microbiome

A Gut Feeling: A Link between Bacteria and Alzheimer’s Disease

Scientists have known how important a healthy gut is for our bodies — specifically for our immune systems — for a long time. However, we are now realizing how important it can be for our mental health, as well. Not only can our gut health be a trigger for anxiety, stress, or depression, but it may even be an indicator of Alzheimer’s disease. In fact, a new study from the University of Geneva in Switzerland confirmed that an imbalance in the gut microbiome is linked to the development of amyloid plaques (misfolded proteins in the brain), which are a hallmark sign of Alzheimer’s disease. The study was published in the Journal of Alzheimer’s Disease in November 2020. Let’s look at what the authors discovered.

Our Bacteria Produce What?

The researchers studied a group of 89 adults with Alzheimer’s disease, other neurodegenerative diseases, or adults with no memory issues who served as “healthy controls” in the study. They used a positron emission tomography (PET) scan to identify the number of plaques present in each individual. They also measured inflammatory markers produced by intestinal bacteria in the subjects’ blood. These included lipopolysaccharides (LPS), which are inflammatory molecules from bacteria that have been linked with Alzheimer’s and chronic gut inflammation, and also short chain fatty acids (SCFAs). SCFAs are also produced by our gut bacteria. The authors found that people with higher levels of LPS and two specific SCFAs had more plaques, while one type of SCFA correlated with less plaque. Overall, their findings suggest that inflammation caused by gut bacteria could be connected to plaques in Alzheimer’s disease; although, this is just a correlation, and we cannot be sure of cause and effect.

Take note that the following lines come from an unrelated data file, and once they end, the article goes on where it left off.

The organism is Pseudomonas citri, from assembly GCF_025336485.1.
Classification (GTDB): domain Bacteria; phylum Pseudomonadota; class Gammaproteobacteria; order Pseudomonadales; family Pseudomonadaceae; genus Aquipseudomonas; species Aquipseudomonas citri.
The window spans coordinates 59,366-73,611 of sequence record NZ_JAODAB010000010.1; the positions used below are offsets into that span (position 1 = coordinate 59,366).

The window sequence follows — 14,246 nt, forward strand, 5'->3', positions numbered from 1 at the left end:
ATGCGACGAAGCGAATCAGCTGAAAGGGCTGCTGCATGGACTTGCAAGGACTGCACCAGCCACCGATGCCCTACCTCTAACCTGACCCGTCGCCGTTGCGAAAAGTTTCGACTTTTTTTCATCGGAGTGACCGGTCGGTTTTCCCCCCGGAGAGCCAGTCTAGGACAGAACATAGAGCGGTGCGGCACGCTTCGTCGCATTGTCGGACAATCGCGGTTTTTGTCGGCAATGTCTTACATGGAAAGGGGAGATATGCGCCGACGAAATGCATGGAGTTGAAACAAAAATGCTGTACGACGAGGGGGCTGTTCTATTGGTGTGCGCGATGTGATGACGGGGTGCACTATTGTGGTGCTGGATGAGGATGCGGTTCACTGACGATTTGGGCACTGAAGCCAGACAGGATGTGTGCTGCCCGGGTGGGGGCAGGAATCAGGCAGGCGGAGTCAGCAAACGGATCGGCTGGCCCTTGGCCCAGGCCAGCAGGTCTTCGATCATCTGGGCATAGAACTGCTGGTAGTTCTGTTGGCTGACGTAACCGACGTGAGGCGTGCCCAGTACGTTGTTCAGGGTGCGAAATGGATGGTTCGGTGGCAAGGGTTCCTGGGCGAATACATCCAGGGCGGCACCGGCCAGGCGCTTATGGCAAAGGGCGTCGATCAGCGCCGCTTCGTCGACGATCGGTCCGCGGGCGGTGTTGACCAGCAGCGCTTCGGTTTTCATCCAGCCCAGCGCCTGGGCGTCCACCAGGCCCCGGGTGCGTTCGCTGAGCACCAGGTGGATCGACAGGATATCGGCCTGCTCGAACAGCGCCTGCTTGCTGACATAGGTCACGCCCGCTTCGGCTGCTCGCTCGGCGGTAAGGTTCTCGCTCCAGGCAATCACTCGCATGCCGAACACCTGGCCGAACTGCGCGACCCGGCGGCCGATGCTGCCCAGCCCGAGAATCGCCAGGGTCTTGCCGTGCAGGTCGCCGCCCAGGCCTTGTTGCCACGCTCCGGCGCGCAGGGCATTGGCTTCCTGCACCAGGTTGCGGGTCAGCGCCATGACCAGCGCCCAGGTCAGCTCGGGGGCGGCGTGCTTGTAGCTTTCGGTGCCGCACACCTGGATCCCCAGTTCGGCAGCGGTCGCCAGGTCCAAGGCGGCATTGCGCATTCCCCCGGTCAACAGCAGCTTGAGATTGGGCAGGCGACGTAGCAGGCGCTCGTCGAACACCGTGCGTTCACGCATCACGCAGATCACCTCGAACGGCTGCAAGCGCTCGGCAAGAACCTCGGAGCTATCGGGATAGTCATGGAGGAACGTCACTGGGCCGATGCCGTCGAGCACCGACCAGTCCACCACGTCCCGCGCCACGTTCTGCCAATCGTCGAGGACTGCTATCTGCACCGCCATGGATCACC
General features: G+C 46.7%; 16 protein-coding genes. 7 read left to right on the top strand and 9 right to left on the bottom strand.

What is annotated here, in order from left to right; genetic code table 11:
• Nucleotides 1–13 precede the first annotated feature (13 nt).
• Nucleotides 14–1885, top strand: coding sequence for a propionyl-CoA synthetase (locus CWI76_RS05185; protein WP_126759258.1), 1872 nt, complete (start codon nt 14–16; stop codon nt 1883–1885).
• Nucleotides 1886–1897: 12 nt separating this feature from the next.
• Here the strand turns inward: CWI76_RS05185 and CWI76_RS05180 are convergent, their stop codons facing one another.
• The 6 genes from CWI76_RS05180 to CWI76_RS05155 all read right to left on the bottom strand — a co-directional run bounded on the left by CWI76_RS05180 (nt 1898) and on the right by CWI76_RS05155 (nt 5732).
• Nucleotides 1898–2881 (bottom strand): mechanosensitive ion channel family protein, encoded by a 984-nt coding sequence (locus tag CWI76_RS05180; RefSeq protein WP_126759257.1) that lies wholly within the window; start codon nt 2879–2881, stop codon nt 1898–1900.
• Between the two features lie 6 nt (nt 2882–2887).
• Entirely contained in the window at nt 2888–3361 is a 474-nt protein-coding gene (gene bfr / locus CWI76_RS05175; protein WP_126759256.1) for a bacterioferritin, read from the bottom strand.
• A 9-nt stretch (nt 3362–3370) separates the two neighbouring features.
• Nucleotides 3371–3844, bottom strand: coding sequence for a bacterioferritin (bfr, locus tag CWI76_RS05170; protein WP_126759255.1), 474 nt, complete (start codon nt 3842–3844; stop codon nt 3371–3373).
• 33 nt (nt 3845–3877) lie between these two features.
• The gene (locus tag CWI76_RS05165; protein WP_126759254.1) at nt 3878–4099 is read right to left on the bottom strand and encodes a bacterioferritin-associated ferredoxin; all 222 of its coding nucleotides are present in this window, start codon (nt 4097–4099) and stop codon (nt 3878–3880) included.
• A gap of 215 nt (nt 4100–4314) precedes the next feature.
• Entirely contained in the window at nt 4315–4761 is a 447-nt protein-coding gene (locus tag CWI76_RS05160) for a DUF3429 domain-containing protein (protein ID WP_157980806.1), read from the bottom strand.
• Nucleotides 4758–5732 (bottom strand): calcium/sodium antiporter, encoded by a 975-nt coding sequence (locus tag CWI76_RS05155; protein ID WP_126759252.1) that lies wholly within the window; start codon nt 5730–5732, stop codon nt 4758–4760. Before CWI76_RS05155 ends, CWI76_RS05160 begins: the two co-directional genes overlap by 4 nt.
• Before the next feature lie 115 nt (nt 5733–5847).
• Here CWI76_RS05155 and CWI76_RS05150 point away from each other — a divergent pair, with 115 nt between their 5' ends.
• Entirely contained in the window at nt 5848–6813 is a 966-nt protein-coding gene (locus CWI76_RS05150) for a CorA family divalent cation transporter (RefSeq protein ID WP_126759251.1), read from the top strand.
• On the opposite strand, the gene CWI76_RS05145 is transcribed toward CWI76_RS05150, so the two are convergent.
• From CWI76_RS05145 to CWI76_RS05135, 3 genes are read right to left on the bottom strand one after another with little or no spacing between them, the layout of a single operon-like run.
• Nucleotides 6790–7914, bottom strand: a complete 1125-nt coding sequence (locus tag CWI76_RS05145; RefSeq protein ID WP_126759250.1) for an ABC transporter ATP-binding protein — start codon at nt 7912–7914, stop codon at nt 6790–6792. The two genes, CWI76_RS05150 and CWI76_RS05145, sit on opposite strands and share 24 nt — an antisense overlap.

You’ve Gut to Eat your Veggies

If bad gut bacteria are producing pro-inflammatory molecules that might be involved in Alzheimer’s disease, what can we do to prevent this? Well, the researchers are working to identify which specific bacteria are producing these pro-inflammatory markers. Knowing the strains of bacteria that produce the inflammatory LPS and SCFAs could help with early identification of Alzheimer’s disease. Until then, we can only continue to keep our guts healthy and happy, which makes inflammatory bacteria less likely. The best ways to do this are to keep stress levels low when possible, get enough sleep, drink enough water, and eat a varied diet. Eating fruits and vegetables are important, but it is also good to include fermented foods, such as yogurt or kimchi. These foods contain “good bacteria” which benefit your gut. It is always best to consult your doctor when changing diets, but there are many great resources which can help improve your gut health. And you can always browse our “Nutrition” articles here on the Center for Healthy Aging Blog for more ideas!

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ABOUT THE AUTHORS

Meghan Jeske is a senior graduating in December 2020 with her B.S. in Health and Exercise Science and minor in Biomedical Sciences from CSU.